“We all knew [Ripken’s record-breaking game] was coming. We had it circled on our calendars,” said Rosenthal.
With Camden Yards filled to capacity and both President Bill Clinton and Vice President Al Gore in attendance, Rosenthal felt the emotionally charged atmosphere right away. On top of that, he knew that writers would be pouring in from across the country and would read his work for the first time, writers that he described as “the best and brightest.”
“There was a lot of pressure [because] it was so big for the city,” said Rosenthal. He felt he had to write a piece that would do that consequential moment justice.
He wrote one of the columns in which he takes the most pride to this day. He wrote what he saw and what he knew the entire stadium felt.
“That night was special, [and it was] much more emotional than I thought,” said Rosenthal. “I can’t think of any [moment more impactful than] that.” He turned in the piece after one draft. It was the only time he can remember not editing a piece he wrote before submitting it.
“There were eight curtain calls on this night, one after Ripken’s home run — his third in three days — and seven during the fifth-inning celebration. The crowd chanted, “We want Cal! We Want Cal!” Palmeiro and Bonilla gave their little push.
And, the victory lap began.
The closest thing you see to it in sports is during Olympic track and field, but how many Olympians win gold medals in their hometown? At one point, Ripken grabbed a man in the front row. Maybe an acquaintance. Maybe an old friend.”
– From “Immortal Cal: He touches home with victory lap” by Ken Rosenthal, The Baltimore Sun (7 September 1995)
Nearly a decade later, in 2005, Rosenthal started writing and broadcasting baseball games for Fox Sports. As he got older and more experienced, Rosenthal says he developed a greater feel for subtlety over the strident tones his work took with The Sun. His career in television broadcasting blossomed. Rosenthal won the Sports Emmy Award for Outstanding Sports Reporter in 2015 and 2016, all while writing columns and features for Fox Sports’ web page.
But in 2017, Fox Sports dissolved its writing staff to focus only on video. So, in August of that year, Rosenthal joined The Athletic. In an era when print journalism was steadily falling out of style, Rosenthal took the opportunity to prove something.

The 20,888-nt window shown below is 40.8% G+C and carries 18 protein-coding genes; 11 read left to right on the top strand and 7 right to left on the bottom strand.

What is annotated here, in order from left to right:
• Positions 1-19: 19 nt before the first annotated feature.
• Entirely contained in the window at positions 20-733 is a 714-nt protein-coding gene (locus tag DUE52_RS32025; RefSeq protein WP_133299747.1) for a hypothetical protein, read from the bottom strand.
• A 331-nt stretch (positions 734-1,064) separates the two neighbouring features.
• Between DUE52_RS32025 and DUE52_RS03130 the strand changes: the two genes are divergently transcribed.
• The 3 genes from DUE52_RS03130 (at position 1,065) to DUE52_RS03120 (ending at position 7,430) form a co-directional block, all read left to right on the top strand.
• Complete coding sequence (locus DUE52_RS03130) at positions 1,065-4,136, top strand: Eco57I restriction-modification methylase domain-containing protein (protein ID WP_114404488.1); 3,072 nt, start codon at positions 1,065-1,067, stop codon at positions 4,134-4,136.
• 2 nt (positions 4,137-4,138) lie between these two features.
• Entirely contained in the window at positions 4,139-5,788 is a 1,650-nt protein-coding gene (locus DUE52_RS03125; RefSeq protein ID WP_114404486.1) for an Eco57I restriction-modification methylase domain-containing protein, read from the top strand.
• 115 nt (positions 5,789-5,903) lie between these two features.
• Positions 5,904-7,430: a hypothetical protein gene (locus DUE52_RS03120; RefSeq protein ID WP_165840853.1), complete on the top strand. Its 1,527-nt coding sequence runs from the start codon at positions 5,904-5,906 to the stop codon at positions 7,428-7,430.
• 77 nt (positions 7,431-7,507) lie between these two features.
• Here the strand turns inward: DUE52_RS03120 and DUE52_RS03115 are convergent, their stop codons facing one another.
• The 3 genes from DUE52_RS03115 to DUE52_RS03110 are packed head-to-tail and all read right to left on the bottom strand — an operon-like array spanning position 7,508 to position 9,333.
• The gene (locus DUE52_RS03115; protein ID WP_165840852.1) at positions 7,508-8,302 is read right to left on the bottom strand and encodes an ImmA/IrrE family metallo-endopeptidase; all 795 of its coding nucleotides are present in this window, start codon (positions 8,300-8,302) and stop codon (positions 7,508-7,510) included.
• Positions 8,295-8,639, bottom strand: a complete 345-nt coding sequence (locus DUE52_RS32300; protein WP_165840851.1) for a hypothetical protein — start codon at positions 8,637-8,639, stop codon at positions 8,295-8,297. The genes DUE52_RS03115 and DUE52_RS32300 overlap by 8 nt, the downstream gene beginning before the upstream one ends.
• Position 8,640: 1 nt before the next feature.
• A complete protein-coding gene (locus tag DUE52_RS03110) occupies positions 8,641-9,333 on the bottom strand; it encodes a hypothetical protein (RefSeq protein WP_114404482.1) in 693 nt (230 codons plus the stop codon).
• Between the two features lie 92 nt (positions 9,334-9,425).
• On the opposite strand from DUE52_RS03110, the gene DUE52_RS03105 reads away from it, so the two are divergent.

“I felt [Fox’s] decision [to dissolve its branch of print journalism] was wrong,” said Rosenthal. “I wanted to prove a point…that print [journalism] was quite alive.”
Rosenthal knew he would be one of the more veteran writers on the staff of The Athletic. But he didn’t anticipate such a strong talent pool of writers to be there when he first took the job.
“I didn’t know that was going to happen when I arrived,” said Rosenthal. “[But] we have arguably the best team of baseball writers ever assembled.”
He has still taken the leadership role he expected, mentoring other writers such as Evan Drellich. Drellich and Rosenthal co-authored the first story on the 2017 Houston Astros’ sign-stealing scandal, and they have worked closely on multiple stories about the MLB lockout during the 2021 offseason.
“I like to think we have a shared mindset,” said Drellich, 34, a self-proclaimed “hard-nosed” journalist like Rosenthal. “We compliment each other. [One of us] might see aspects of the story the other doesn’t.”
Drellich, along with others at The Athletic, look up to Rosenthal’s intellectual vitality.
“He [still] has [his own] opinions, but they’re informed from listening [to multiple sources],” said Drellich. He describes Rosenthal’s reporting process as rigorous, always “digging,” “vetting,” and “checking information.”
“There’s a reason he’s in the position he’s in,” said Drellich. “He is the gold standard.”
Rosenthal thinks that his reporting strategies are a by-product of his traditional view of print journalism. In a journalistic environment that encourages breaking a story first, sometimes over social media, Rosenthal still prefers taking his time. “For me, the more gratifying thing for me…is [reporting] a story that no one else has.”
As the media environment continues to evolve, Rosenthal is unsure of how much career advice he can give to younger sportswriters.
“Every aspect of the business has changed so much since I started,” said Rosenthal. “The path I took, [local news, regional news,] then to national outlets, simply is not realistic anymore.”
He recommends selecting an area of focus and gaining experience with professional outlets rather than blogging or taking to social media exclusively.
“Anyone can have an opinion, [but] very few people excel at reporting,” he said.